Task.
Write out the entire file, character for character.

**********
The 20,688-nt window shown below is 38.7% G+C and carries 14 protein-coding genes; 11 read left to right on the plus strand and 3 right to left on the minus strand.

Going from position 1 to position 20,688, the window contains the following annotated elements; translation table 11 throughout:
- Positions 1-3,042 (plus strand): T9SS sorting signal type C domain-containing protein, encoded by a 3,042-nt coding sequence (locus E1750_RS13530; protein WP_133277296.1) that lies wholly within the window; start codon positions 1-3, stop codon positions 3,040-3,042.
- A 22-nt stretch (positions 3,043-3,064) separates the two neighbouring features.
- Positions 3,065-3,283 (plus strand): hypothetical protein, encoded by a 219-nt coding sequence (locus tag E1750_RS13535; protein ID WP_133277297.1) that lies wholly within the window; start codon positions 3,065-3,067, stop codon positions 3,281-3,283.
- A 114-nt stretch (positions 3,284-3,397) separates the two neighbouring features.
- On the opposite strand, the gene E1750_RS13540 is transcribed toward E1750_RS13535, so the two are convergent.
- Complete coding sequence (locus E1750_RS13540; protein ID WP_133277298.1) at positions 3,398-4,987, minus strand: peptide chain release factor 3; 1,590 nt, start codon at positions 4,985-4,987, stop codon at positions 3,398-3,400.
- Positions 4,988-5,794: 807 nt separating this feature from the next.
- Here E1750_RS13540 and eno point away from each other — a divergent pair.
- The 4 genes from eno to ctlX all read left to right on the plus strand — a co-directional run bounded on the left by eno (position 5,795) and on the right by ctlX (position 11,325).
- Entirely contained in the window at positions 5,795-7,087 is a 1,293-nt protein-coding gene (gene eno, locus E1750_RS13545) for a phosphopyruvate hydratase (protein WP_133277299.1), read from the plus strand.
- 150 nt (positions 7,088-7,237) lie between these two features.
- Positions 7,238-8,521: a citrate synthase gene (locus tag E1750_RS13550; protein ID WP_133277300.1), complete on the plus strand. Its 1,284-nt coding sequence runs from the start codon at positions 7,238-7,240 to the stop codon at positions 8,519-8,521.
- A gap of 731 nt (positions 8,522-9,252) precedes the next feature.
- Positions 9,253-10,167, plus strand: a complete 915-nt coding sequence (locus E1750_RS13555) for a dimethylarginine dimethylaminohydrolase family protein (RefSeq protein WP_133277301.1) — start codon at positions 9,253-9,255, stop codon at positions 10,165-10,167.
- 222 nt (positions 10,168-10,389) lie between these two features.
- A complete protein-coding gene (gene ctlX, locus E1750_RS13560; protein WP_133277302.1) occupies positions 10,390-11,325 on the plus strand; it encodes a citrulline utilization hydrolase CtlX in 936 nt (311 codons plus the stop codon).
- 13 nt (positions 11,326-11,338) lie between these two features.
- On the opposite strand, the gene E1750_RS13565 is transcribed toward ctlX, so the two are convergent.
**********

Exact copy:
The 20,688-nt window shown below is 38.7% G+C and carries 14 protein-coding genes; 11 read left to right on the plus strand and 3 right to left on the minus strand.

Going from position 1 to position 20,688, the window contains the following annotated elements; translation table 11 throughout:
- Positions 1-3,042 (plus strand): T9SS sorting signal type C domain-containing protein, encoded by a 3,042-nt coding sequence (locus E1750_RS13530; protein WP_133277296.1) that lies wholly within the window; start codon positions 1-3, stop codon positions 3,040-3,042.
- A 22-nt stretch (positions 3,043-3,064) separates the two neighbouring features.
- Positions 3,065-3,283 (plus strand): hypothetical protein, encoded by a 219-nt coding sequence (locus tag E1750_RS13535; protein ID WP_133277297.1) that lies wholly within the window; start codon positions 3,065-3,067, stop codon positions 3,281-3,283.
- A 114-nt stretch (positions 3,284-3,397) separates the two neighbouring features.
- On the opposite strand, the gene E1750_RS13540 is transcribed toward E1750_RS13535, so the two are convergent.
- Complete coding sequence (locus E1750_RS13540; protein ID WP_133277298.1) at positions 3,398-4,987, minus strand: peptide chain release factor 3; 1,590 nt, start codon at positions 4,985-4,987, stop codon at positions 3,398-3,400.
- Positions 4,988-5,794: 807 nt separating this feature from the next.
- Here E1750_RS13540 and eno point away from each other — a divergent pair.
- The 4 genes from eno to ctlX all read left to right on the plus strand — a co-directional run bounded on the left by eno (position 5,795) and on the right by ctlX (position 11,325).
- Entirely contained in the window at positions 5,795-7,087 is a 1,293-nt protein-coding gene (gene eno, locus E1750_RS13545) for a phosphopyruvate hydratase (protein WP_133277299.1), read from the plus strand.
- 150 nt (positions 7,088-7,237) lie between these two features.
- Positions 7,238-8,521: a citrate synthase gene (locus tag E1750_RS13550; protein ID WP_133277300.1), complete on the plus strand. Its 1,284-nt coding sequence runs from the start codon at positions 7,238-7,240 to the stop codon at positions 8,519-8,521.
- A gap of 731 nt (positions 8,522-9,252) precedes the next feature.
- Positions 9,253-10,167, plus strand: a complete 915-nt coding sequence (locus E1750_RS13555) for a dimethylarginine dimethylaminohydrolase family protein (RefSeq protein WP_133277301.1) — start codon at positions 9,253-9,255, stop codon at positions 10,165-10,167.
- 222 nt (positions 10,168-10,389) lie between these two features.
- A complete protein-coding gene (gene ctlX, locus E1750_RS13560; protein WP_133277302.1) occupies positions 10,390-11,325 on the plus strand; it encodes a citrulline utilization hydrolase CtlX in 936 nt (311 codons plus the stop codon).
- 13 nt (positions 11,326-11,338) lie between these two features.
- On the opposite strand, the gene E1750_RS13565 is transcribed toward ctlX, so the two are convergent.